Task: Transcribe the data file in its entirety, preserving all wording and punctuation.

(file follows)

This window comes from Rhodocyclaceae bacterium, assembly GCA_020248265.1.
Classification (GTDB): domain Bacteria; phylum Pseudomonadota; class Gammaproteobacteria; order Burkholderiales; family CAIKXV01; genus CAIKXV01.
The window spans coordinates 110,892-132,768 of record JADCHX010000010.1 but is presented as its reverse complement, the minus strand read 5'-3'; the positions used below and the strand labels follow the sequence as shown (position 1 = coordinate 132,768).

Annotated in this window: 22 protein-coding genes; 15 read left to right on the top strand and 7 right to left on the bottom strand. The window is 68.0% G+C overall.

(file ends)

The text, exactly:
This window comes from Rhodocyclaceae bacterium, assembly GCA_020248265.1.
Classification (GTDB): domain Bacteria; phylum Pseudomonadota; class Gammaproteobacteria; order Burkholderiales; family CAIKXV01; genus CAIKXV01.
The window spans coordinates 110,892-132,768 of record JADCHX010000010.1 but is presented as its reverse complement, the minus strand read 5'-3'; the positions used below and the strand labels follow the sequence as shown (position 1 = coordinate 132,768).

Annotated in this window: 22 protein-coding genes; 15 read left to right on the top strand and 7 right to left on the bottom strand. The window is 68.0% G+C overall.